Nov 16 2008
Here is how it works: for the first two years of a presidency that inherits a war, you can keep calling it the war begun by your predecessor. After that, win, lose or draw, you own it. Nixon found this out when he took the Vietnam War from Johnson. Obama is going to have to disappoint many of his peace-nik supporters and put more force into the war, and fight it even more vigorously, or he is going to have to just pull out and blame the loss on Bush. What he can’t do is just sit there in the status quo.
If the Afghan war isn’t won, or clearly about to be, in the next two years, and he isn’t deep into pulling out, the “quagmire” will be his, and only die-hard supporters will buy that it’s still Bush’s war. On the other hand, if he’s pulling out by then, even with a loss, he can probably salvage the good opinion of many of his supporters, those who don’t think much about the future of terrorist attacks on the USA, and are happy to lose any old way, as proof of American inferiority, which excites them.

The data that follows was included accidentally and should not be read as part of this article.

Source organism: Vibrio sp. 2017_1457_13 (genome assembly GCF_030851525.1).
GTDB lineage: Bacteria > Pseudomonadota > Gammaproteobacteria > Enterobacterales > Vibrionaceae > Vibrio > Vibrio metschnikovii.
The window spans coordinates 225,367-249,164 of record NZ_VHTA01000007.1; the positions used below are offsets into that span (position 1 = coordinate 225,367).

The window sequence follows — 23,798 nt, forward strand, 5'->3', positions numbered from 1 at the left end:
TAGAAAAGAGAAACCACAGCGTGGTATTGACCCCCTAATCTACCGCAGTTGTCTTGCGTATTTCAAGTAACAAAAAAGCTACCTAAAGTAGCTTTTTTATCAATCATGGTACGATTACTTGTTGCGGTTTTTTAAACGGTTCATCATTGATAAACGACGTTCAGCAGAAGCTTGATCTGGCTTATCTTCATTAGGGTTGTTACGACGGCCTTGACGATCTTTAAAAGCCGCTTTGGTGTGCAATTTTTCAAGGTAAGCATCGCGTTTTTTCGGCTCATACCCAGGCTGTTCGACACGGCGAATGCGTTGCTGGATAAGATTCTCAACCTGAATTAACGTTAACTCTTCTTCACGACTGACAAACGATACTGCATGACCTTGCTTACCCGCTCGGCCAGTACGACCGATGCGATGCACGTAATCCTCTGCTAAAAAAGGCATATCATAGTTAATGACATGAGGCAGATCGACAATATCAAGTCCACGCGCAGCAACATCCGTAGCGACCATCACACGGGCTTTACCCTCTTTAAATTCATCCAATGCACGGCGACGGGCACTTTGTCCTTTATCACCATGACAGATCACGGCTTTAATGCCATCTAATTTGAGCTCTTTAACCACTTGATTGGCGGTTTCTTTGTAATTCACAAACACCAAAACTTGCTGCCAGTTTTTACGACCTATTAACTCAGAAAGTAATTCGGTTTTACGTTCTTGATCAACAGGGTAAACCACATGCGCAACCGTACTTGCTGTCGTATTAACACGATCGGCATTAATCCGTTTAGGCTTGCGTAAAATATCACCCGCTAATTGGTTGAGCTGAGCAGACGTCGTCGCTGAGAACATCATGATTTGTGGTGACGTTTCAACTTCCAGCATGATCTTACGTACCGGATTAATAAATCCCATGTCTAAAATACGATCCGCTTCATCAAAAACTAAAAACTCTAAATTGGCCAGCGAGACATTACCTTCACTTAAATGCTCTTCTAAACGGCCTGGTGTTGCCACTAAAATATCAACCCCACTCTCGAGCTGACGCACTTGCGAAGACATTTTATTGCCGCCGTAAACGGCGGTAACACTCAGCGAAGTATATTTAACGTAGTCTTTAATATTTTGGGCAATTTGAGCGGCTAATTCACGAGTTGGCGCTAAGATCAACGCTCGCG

NATO’s impatience with the Afghan war, and the failure of non-English speaking NATO members to really fight in it (as opposed to just providing logistical support, etc.), is probably not going to be curable by Obamian rhetorical style, regardless of cheering throngs on his grand tour of Europe. Obama will discover the exact limits of being “well regarded by the world”, which does not produce much actual action, but merely a lessening in bilious criticism.
Does Obama have the stomach to WIN the war? I don’t know. I hope so. Anything else is bound to kill LOTS more Americans, sooner or later.